Bald all around, the first 5 volunteers tip their shiny heads to the donors who raised over $22,000 to fight kids cancer at St. Baldrick's event.
In 1999, Tim Kenny challenged friends, John Bender and Enda McDonnell to find a way to give back to society. These three reinsurance executives turned their industry's St. Patrick's Day party into a benefit for kids with cancer. What could they do to really turn the heads - and the wallets - of their colleagues? John suggested shaving Enda's head since kids typically lose their hair during cancer treatment. "People will gladly pay to see you bald, Enda!" Never one to miss an opportunity, Enda replied, "I will if you will," and St. Baldrick's was born. The three planned to raise "$17,000 on the 17th," recruiting 17 colleagues to raise $1,000 each to be shorn. Instead, the first St. Baldrick's event, held on March 17, 2000, raised over $104,000! Since that time, St. Baldrick’s has become the world’s largest volunteer-driven fundraising event for childhood cancer research, having raised some $17,000,000 million dollars.
Last year Ben Simonds, engineer paramedic with Central Emergencies Services (CES) decided to organize a St. Baldrick’s Day event for the Kenai Peninsula, “Children have a big place in all of our hearts and it’s become a way for public safety and fire service personal to give back to the kids of their communities by running this charitable event,” Simonds told the Dispatch. According to Simonds and his partner Soldotna Police Department Officer Tobin Brennan last year the event raised over $18,000. Saturday night at the Soldotna Sports Center a group of about 100 Firefighters, Police officers, and members of the public gathered to enjoy chili dogs and watch the 2nd Annual St. Baldrick’s shearing reaching into their pockets and checkbooks for over $22,000. “By the time the final count is complete we hope to be real near $25,000. There were three kids, a 5-year-old, a 7-year-old, and a 9-year-old who raised some $3,500 cash that night right from the audience to have their heads shaved,” said Simonds. By the end of the evening the volunteer barbers from many different salons around the Central Peninsula had sent 78 well shaven heads out into the cold Alaskan night air.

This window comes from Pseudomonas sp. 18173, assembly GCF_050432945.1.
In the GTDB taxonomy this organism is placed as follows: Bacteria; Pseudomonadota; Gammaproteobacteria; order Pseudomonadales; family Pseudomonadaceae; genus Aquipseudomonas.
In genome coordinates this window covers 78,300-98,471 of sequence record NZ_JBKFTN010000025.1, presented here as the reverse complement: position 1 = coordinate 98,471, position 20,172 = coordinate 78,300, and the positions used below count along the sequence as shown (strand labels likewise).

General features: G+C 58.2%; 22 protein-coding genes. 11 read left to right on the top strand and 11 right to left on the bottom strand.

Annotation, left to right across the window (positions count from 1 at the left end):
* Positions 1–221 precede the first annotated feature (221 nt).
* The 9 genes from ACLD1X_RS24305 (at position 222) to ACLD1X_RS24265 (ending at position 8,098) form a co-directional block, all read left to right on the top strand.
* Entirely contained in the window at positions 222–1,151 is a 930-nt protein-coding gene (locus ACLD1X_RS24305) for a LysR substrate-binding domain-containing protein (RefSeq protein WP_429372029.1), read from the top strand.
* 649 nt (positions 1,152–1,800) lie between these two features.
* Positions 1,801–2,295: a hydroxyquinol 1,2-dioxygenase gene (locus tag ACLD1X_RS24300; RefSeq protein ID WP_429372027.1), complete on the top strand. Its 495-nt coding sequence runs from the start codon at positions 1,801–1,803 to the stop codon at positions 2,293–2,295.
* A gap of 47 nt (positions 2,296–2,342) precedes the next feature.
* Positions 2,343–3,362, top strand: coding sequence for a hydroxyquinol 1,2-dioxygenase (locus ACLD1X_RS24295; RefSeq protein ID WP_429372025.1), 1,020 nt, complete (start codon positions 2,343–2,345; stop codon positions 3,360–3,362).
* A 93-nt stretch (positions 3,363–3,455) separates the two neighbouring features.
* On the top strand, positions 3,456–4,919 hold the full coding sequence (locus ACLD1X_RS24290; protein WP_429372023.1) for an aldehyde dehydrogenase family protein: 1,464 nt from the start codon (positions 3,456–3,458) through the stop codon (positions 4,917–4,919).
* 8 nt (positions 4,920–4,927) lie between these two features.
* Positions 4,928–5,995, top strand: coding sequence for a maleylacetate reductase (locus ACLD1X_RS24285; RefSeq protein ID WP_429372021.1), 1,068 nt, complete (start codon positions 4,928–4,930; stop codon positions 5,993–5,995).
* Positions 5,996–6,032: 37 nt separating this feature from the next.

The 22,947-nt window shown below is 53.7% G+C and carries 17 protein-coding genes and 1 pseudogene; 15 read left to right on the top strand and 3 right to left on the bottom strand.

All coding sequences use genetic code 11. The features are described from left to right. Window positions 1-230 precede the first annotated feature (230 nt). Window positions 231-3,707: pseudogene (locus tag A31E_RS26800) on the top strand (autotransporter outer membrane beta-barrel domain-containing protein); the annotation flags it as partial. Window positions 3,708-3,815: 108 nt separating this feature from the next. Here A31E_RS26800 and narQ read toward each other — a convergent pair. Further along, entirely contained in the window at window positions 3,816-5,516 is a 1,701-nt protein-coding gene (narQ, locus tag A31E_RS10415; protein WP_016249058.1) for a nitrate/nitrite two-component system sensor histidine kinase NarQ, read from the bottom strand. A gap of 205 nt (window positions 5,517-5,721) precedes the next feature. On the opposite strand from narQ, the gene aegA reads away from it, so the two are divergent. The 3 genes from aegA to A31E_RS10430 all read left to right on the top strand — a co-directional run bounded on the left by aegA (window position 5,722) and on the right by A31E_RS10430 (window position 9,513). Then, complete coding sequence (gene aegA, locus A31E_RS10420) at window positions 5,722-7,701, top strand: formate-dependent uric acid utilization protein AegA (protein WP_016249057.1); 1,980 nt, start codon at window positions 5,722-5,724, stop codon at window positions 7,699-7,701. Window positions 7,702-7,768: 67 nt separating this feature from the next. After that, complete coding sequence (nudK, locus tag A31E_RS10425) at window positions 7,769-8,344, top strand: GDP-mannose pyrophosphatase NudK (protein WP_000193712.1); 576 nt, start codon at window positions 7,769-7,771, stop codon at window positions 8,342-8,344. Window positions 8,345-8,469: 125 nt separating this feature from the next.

According to participants at a St. Baldrick's event, something amazing happens. People who normally shy away from the very thought of childhood cancer find themselves compelled to support this cause after looking into the face of these brave children who are smiling broadly as their friends and family members proudly display their newly shorn heads. At Saturday’s event a young mother who recently moved from Washington State to the Kenai Peninsula shared about her experience of loosing a child to cancer. She then went on to support one of the kids who volunteered to be shaven that night and raised over $300 on his own. Simonds and Brennan won’t need a haircut for awhile, but they say they are already looking forward to next year’s event. For more information about the St. Baldrick’s Foundation, go to www.stbaldricks.org.
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